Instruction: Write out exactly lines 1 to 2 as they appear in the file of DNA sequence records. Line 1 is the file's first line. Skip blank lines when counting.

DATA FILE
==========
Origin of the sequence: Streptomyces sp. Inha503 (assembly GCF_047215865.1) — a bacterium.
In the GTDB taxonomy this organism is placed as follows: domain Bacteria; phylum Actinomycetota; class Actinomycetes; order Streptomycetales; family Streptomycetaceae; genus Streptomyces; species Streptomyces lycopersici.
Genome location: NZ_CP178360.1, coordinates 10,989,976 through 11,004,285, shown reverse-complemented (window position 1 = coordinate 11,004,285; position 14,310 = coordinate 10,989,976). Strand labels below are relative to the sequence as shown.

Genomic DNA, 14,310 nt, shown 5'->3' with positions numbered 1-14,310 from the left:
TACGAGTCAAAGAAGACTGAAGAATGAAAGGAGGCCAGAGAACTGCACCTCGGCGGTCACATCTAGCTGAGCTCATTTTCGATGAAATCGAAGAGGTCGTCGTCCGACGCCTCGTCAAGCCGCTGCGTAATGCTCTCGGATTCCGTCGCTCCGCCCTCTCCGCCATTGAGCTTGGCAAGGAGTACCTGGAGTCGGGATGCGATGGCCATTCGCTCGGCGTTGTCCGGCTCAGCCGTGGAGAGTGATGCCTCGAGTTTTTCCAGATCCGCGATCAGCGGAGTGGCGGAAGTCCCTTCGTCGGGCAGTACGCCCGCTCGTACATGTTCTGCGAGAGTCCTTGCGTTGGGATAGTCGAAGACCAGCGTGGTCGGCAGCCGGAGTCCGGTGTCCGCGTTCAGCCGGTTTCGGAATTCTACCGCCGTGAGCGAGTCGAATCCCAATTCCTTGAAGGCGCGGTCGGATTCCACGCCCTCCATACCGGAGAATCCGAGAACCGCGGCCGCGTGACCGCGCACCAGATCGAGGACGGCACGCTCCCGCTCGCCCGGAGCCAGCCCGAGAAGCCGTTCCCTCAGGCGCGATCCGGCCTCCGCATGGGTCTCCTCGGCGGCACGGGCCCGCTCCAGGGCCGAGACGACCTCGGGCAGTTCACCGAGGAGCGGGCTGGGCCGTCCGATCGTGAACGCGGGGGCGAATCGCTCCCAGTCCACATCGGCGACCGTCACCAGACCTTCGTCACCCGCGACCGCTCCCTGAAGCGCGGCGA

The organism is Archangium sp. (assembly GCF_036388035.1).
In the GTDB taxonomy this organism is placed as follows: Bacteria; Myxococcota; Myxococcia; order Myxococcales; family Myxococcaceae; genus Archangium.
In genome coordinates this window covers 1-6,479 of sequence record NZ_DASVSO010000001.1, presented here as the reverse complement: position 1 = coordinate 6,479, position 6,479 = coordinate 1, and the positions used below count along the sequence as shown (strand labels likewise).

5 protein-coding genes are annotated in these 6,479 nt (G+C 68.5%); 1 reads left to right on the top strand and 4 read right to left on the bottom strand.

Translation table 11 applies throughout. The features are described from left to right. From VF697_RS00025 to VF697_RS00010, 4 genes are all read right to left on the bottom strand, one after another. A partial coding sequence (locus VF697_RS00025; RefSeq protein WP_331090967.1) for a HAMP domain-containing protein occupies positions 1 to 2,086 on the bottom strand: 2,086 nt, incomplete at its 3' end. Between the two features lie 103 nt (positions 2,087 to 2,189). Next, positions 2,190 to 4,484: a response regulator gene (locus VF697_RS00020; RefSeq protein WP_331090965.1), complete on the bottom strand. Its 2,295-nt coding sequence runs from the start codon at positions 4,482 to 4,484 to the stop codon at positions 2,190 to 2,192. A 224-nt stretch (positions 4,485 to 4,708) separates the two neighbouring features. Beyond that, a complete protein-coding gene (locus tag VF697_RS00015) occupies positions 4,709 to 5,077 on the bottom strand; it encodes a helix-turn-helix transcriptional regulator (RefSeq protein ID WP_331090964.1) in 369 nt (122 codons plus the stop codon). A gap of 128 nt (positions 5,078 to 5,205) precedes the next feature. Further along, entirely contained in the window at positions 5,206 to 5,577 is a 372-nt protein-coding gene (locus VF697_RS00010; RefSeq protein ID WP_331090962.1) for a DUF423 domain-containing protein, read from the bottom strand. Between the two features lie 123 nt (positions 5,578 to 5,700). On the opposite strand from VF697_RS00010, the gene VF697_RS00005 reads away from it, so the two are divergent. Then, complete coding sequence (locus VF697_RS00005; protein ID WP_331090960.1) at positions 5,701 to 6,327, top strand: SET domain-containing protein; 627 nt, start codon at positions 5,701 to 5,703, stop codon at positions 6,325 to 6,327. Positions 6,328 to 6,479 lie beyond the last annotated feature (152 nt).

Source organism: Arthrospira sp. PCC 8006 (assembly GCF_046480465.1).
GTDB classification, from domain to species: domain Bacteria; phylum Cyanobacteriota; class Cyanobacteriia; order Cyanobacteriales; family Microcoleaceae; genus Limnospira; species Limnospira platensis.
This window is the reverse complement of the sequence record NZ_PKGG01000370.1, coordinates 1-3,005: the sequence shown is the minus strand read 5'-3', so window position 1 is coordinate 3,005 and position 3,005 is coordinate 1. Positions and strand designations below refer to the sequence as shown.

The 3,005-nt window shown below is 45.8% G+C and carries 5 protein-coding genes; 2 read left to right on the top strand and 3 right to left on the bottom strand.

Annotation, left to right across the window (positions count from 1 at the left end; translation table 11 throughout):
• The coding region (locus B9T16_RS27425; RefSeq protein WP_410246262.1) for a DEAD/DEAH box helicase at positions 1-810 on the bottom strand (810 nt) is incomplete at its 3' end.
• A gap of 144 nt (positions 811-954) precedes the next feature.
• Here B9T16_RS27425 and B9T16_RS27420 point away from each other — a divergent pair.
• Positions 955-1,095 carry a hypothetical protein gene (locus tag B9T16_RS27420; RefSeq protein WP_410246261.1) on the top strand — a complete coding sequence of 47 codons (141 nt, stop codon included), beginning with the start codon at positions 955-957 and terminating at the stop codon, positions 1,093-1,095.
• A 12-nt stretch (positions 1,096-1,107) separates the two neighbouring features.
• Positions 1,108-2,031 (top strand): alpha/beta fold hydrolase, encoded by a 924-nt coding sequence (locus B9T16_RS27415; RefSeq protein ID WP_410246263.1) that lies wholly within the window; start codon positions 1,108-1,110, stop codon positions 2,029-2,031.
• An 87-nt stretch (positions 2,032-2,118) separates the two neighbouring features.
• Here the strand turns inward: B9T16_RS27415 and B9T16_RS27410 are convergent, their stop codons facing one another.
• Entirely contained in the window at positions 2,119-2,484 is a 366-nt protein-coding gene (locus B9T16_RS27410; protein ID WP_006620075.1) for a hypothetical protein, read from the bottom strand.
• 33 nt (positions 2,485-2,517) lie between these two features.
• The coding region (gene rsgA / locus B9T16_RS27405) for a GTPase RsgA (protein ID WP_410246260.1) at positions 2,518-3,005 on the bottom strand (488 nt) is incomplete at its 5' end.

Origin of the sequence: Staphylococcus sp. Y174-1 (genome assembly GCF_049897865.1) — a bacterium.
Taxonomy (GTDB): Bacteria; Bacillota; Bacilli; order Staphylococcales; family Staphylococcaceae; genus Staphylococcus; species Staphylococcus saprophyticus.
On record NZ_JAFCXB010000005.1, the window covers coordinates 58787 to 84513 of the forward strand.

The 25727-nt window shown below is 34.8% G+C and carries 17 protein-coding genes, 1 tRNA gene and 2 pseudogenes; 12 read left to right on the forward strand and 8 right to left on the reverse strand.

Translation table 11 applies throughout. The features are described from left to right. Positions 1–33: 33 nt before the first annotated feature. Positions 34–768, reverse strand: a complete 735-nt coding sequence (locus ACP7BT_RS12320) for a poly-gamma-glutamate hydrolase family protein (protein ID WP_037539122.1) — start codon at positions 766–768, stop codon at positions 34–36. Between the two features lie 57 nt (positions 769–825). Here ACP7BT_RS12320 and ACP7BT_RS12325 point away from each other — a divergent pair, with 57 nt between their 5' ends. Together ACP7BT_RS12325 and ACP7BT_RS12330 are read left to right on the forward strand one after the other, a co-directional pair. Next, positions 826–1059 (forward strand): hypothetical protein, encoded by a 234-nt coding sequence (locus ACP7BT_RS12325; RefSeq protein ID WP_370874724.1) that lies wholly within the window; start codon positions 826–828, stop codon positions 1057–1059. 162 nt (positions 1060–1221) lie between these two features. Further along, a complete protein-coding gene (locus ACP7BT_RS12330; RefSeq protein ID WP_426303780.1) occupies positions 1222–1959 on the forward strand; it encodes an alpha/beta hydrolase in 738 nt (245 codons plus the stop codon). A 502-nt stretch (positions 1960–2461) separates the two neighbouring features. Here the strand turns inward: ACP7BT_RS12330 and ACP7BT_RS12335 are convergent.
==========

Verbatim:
Origin of the sequence: Streptomyces sp. Inha503 (assembly GCF_047215865.1) — a bacterium.
In the GTDB taxonomy this organism is placed as follows: domain Bacteria; phylum Actinomycetota; class Actinomycetes; order Streptomycetales; family Streptomycetaceae; genus Streptomyces; species Streptomyces lycopersici.